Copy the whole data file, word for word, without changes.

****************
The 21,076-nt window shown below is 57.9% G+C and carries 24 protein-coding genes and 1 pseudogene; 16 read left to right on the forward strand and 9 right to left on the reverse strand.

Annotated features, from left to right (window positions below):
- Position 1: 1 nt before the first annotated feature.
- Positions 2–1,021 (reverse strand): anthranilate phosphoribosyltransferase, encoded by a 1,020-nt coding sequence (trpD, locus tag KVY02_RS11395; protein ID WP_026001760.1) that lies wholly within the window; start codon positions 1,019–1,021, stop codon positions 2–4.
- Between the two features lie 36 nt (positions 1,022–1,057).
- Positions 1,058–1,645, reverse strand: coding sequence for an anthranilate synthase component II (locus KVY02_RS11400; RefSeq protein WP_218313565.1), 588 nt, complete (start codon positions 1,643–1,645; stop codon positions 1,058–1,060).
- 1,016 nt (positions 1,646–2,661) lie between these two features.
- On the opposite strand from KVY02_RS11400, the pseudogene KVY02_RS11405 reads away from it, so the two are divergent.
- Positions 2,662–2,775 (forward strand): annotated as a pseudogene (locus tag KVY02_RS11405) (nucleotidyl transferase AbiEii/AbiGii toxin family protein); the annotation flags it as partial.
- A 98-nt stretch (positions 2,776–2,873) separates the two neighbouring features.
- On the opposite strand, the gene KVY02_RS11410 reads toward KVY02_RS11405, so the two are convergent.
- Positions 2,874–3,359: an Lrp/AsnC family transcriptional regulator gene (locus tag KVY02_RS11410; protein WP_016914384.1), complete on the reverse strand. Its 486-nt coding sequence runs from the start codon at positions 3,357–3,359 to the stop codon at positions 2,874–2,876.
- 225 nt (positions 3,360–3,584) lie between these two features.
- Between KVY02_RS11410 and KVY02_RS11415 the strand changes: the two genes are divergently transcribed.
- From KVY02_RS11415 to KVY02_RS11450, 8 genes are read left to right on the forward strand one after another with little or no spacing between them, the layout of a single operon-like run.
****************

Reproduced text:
The 21,076-nt window shown below is 57.9% G+C and carries 24 protein-coding genes and 1 pseudogene; 16 read left to right on the forward strand and 9 right to left on the reverse strand.

Annotated features, from left to right (window positions below):
- Position 1: 1 nt before the first annotated feature.
- Positions 2–1,021 (reverse strand): anthranilate phosphoribosyltransferase, encoded by a 1,020-nt coding sequence (trpD, locus tag KVY02_RS11395; protein ID WP_026001760.1) that lies wholly within the window; start codon positions 1,019–1,021, stop codon positions 2–4.
- Between the two features lie 36 nt (positions 1,022–1,057).
- Positions 1,058–1,645, reverse strand: coding sequence for an anthranilate synthase component II (locus KVY02_RS11400; RefSeq protein WP_218313565.1), 588 nt, complete (start codon positions 1,643–1,645; stop codon positions 1,058–1,060).
- 1,016 nt (positions 1,646–2,661) lie between these two features.
- On the opposite strand from KVY02_RS11400, the pseudogene KVY02_RS11405 reads away from it, so the two are divergent.
- Positions 2,662–2,775 (forward strand): annotated as a pseudogene (locus tag KVY02_RS11405) (nucleotidyl transferase AbiEii/AbiGii toxin family protein); the annotation flags it as partial.
- A 98-nt stretch (positions 2,776–2,873) separates the two neighbouring features.
- On the opposite strand, the gene KVY02_RS11410 reads toward KVY02_RS11405, so the two are convergent.
- Positions 2,874–3,359: an Lrp/AsnC family transcriptional regulator gene (locus tag KVY02_RS11410; protein WP_016914384.1), complete on the reverse strand. Its 486-nt coding sequence runs from the start codon at positions 3,357–3,359 to the stop codon at positions 2,874–2,876.
- 225 nt (positions 3,360–3,584) lie between these two features.
- Between KVY02_RS11410 and KVY02_RS11415 the strand changes: the two genes are divergently transcribed.
- From KVY02_RS11415 to KVY02_RS11450, 8 genes are read left to right on the forward strand one after another with little or no spacing between them, the layout of a single operon-like run.